And in those brief moments of adrenalin-rush and attention-focus encountered during the Secret Six's usually-disastrous missions, Thomas Blake can over-ride all his demons and fully concentrate on those things that he really can do well. Whether it's determining battlefield strategy or trying to survive against armies of human killers and battalions of super-powered ones, Catman can not only live in the moment, but gain credit for doing so. He's the one who flies his colleagues in, the one who advises them on how to stay alive, and the one they can probably most rely on when the punch- ups start. It's no wonder he associates the role of Catman within the context of the Secret Six with success and fulfilment, because compared to what Thomas calls "The old me", the fat loser whose "milk and cookies" would probably have been "whooped" by Batman every time, as he admits, his new self at his teammates side has at least some status, some purpose and some measure of achievement.

And in this way, his membership of the Six constantly delays the moment when he'll have to come to terms with himself. At the beginning of "Unhinged", for example, Blake rather futilely confides to Deadshot that he's "lost the horizon", that's he lost faith in what we might call the "Catman project", and that he's even "thinking" about going straight. He's grasped that there's a fundamental quality of restraint and regret missing from his thinking and his behaviour, and that it's not his conscience troubling him so much as the awareness that his conscience isn't doing any such thing. It could have been a fundamental turning point in his life, but it's one that's lost as soon as the Catman costume is pulled on again and mayhem indulged in. And by the end of that misadventure, Blake is so consumed by costumed identity and so lost in the moment of trying to survive that he's found his horizon again. He is, he declares to the Huntress, no more unworthy of being saved from hell than all the other super-villains around him, and the fact that it's actually his own flaws that he should be concerned with, rather than the possibility that other reprobates might share them, has quite escaped him again.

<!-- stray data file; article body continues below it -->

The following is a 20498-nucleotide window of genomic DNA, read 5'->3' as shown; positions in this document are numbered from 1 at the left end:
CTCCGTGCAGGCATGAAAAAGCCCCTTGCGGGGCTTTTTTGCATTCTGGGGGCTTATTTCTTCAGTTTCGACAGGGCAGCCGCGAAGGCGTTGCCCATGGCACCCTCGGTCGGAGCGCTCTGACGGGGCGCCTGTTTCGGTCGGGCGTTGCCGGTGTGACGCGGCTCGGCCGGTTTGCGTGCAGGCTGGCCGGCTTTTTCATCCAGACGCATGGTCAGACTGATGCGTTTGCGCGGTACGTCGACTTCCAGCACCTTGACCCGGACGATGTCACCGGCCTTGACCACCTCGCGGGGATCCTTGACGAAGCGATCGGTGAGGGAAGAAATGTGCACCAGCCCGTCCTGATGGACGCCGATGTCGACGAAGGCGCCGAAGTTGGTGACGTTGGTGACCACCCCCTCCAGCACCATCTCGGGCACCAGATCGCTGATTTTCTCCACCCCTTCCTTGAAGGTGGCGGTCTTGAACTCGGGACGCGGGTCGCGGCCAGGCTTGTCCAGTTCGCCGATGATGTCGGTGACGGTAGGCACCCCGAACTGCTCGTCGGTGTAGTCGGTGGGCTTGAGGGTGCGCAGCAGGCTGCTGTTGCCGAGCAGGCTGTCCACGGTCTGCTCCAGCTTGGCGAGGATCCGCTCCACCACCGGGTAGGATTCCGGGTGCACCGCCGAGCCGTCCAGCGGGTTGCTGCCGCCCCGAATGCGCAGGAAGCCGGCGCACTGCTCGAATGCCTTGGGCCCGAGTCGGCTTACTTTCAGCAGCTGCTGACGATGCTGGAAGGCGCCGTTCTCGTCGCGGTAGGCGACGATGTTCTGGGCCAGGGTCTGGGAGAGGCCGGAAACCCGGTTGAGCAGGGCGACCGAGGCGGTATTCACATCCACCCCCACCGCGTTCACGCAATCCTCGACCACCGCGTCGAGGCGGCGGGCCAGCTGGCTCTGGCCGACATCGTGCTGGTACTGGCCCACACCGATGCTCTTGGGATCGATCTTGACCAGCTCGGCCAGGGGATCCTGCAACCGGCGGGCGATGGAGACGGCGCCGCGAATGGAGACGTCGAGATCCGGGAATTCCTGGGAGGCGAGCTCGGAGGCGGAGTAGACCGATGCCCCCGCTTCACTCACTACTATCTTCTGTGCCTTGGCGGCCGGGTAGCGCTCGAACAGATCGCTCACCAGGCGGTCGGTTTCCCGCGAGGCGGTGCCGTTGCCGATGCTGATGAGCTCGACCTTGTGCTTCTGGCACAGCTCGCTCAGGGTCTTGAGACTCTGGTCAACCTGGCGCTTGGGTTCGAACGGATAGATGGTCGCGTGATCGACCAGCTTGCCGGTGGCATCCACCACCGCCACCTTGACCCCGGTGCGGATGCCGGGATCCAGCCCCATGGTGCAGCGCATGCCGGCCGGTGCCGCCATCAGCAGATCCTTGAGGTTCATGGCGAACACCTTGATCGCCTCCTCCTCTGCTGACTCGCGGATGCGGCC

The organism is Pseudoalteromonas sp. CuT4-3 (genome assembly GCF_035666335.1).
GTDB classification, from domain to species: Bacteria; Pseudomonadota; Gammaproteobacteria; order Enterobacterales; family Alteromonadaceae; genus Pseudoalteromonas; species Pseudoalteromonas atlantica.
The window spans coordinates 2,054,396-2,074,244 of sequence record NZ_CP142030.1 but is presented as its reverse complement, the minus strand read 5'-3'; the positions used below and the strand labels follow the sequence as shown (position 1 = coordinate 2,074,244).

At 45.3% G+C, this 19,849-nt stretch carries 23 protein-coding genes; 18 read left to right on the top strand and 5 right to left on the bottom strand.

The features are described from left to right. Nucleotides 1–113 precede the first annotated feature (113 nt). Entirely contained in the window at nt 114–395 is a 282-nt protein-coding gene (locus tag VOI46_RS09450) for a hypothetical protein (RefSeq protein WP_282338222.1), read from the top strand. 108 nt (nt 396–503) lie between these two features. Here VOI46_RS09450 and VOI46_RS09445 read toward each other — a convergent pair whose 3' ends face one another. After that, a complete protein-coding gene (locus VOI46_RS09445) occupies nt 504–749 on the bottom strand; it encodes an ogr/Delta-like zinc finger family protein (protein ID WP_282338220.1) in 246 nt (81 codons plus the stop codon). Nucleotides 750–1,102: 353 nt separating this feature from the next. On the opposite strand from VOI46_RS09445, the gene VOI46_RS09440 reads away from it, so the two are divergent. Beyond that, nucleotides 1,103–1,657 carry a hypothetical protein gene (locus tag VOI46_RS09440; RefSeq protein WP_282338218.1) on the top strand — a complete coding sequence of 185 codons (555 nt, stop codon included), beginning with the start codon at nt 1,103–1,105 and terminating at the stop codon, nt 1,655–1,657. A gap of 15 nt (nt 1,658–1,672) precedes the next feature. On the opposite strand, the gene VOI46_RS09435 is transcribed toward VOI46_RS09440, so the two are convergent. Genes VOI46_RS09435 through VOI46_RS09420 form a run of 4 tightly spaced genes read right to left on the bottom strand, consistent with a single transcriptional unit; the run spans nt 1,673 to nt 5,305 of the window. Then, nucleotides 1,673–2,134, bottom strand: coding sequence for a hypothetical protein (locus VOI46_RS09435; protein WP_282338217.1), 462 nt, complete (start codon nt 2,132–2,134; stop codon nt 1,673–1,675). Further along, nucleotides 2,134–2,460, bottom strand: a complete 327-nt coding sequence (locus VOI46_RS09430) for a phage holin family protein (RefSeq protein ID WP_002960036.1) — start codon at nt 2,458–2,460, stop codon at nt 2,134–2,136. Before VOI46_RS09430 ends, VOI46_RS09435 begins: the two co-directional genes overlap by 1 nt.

But of course, the business of being Catman and fighting with the Secret Six isn't ever going to inspire the transformation of Thomas Blake into a self-aware, well-adjusted, benign member of society. Belonging to the Six is for Blake a process which functions somewhat like methadone to a heroin addict; the very worst of his problems are temporarily controlled, but the treatment's no cure while the programme's addictive in itself. And as a consequence, Thomas Blake can't ever quite delude himself enough to feel entirely secure in his own skin, no matter what the Six achieve or who Catman out-slashes. It's a fact that can be observed in how he behaves with his colleagues when the bullets aren't flying, for he's usually seen sitting quietly and looking on whenever there's no fighting or planning to be done. Like a shy guest at a party who takes on kitchen duties in order to mask their awkwardness, Blake flies planes and drives cars, establishes strategies and worries about coming disasters, but he never seems socially at ease. Indeed, placed in the midst of these people who're supposedly his nearest and dearest, he often seems unable to handle casual conversation with anyone beyond Deadshot at all. In the "road trip", during "Compound Fracture", for example, everyone else has something to discuss, but Blake's quite silent and focused on the road. No wonder he misses Scandal, the social nexus of the group, when she's absent in "Six Degrees Of Devastation".